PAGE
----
Occupy Colleges: Students Protest Rising Tuition And Lack Of Jobs

October 14, 2011

Student yellingIn conjunction with the Occupy Wall Street movement, students from 140 campuses in at least 25 states, on Thursday, protested rising college tuition costs and the scarcity of jobs for new graduates.

A Los Angeles-based, student-led grassroots group called Occupy Colleges organized the "National Student Solidarity Protest," The Huffington Post reported. Two University of California, Los Angeles, graduates started the movement about two weeks ago on Facebook and Twitter. This was the group's second protest.

"Around the country, more and more high school students are foregoing a college education because their families can no longer afford it," a statement on the group's website read, noted The Huffington Post. "So many more are graduating with inconceivable amounts of debt and stepping into the worse job market in decades. They take unpaid internships that go nowhere and soon can't pay college loans. We represent students who share these fears and support Occupy Wall Street."

In front of student unions and administration buildings, students nationwide conducted coordinated sit-ins, marches, walkouts and banner hangings, reported Reuters.

"We're angry about the amount of debt we must attain to go to college and the drastic lack of employment opportunities," said Sally Morgan, a graduate student at Virginia Tech in Blacksburg.

While students at some private schools, including Howard University, Sarah Lawrence College and Stanford, participated, most were from public institutions, GOOD reported. They included students at Smith College in Northhampton, MA; Austin Community College in Austin, TX; Michigan State University in East Lansing; and Black Hills State University in Spearfish, S.D.

Protesters told Reuters they also were concerned about a perceived inability to move up socially in the United States. Research from Rutgers University in May showed college graduates were taking longer to land jobs, accepting employment that didn't require a college degree and earning less than expected.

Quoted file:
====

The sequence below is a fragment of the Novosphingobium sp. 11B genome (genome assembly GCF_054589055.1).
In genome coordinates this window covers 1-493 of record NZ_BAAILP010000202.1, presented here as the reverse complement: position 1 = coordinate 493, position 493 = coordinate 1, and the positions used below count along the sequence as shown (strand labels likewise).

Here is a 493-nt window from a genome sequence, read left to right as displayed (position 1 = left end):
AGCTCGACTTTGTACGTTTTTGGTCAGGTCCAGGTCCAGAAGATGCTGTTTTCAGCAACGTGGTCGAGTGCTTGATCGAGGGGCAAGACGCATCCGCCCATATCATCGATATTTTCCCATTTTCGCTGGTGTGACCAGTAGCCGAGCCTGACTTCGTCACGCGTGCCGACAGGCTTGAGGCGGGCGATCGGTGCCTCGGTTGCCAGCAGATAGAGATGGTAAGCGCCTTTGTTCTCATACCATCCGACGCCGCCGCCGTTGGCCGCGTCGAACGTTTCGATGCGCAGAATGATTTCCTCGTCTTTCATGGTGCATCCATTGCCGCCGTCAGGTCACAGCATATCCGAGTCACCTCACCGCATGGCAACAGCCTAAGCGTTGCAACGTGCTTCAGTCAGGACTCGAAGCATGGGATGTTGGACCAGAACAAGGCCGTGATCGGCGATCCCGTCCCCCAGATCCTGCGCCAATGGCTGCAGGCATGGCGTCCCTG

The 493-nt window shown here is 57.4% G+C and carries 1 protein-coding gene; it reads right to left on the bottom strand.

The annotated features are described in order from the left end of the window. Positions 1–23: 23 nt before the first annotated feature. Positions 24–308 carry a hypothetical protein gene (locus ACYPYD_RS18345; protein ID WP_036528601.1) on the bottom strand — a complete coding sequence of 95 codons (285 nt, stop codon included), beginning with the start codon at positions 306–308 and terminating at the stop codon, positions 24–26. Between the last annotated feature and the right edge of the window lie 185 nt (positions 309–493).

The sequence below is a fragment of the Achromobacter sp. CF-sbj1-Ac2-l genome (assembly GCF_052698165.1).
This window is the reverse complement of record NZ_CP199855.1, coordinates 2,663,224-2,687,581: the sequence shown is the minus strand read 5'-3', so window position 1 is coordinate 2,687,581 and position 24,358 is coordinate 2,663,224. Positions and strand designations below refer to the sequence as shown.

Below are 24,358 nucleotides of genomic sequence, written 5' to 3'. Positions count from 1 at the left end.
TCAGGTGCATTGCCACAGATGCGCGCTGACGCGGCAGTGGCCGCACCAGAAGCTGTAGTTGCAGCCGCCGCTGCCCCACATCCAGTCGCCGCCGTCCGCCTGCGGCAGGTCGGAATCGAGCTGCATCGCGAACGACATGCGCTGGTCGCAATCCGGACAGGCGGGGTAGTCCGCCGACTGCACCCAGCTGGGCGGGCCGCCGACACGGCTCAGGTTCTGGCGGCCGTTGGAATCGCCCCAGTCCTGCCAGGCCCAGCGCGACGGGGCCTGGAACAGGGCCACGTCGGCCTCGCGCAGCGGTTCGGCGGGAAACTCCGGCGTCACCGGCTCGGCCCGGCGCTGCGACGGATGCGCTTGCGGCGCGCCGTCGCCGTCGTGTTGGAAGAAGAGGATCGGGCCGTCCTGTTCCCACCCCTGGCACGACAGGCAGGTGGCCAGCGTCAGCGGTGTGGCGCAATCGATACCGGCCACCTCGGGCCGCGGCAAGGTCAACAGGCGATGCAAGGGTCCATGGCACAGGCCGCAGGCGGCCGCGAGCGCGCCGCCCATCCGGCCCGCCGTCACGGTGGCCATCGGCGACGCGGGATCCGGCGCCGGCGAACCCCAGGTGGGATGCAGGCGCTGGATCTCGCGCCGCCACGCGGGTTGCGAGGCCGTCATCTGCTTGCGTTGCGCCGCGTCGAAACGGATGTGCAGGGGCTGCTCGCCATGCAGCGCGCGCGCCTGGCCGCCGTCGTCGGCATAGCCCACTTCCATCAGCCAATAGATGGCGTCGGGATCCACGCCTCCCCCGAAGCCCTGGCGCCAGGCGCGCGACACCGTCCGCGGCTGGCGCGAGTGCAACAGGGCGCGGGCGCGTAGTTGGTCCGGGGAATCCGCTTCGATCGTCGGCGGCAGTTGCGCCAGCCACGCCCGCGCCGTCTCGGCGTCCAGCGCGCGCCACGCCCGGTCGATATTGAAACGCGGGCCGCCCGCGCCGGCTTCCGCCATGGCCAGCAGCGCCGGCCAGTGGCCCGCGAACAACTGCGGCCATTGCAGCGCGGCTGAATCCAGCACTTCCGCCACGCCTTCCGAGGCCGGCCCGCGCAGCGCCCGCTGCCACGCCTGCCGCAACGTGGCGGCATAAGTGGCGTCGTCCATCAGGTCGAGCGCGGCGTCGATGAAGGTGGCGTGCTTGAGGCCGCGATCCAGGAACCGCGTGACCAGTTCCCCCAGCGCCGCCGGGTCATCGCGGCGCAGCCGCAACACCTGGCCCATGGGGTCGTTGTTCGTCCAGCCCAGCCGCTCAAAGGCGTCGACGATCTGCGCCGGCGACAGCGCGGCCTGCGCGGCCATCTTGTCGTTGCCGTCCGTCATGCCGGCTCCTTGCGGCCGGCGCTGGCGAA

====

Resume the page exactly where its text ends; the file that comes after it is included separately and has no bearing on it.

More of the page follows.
"It's more about waking up to this idea that this American dream--that if you work hard (and) go to college you can be propelled into the top tiers of society--just isn't true," Morgan said.

Though more and more campuses are joining the movement, Greg Shaw, political science professor at Illinois Wesleyan University in Bloomington, said that Occupy Colleges' efforts could fizzle.

"I don't know if college campuses can sustain a level of outrage," he added. "At the end of the semester, they have exams and go home."

The group, however, claims to be in it for the long haul.

"We're planning to do these walkouts and shows of solidarity every two weeks until these issues are resolved," Facilitator Natalia Abrams told The Huffington Post. "If Occupy Wall Street is indefinite, we're indefinite as well. We plan to keep the solidarity protest going for as long as it takes."

Compiled by Doresa Banning


"College Students Echo Occupy Wall Street With Protests," reuters.com, October 14, 2011, Ros Krasny

"Occupy Colleges Movement Sparks Protests on 150 Campuses," good.is, October 14, 2011, Liz Dwyer

"Occupy Colleges: Student Supporters of Occupy Wall Street Continue to Show Solidarity," huffingtonpost.com, October 13, 2011, Amanda M. Fairbanks

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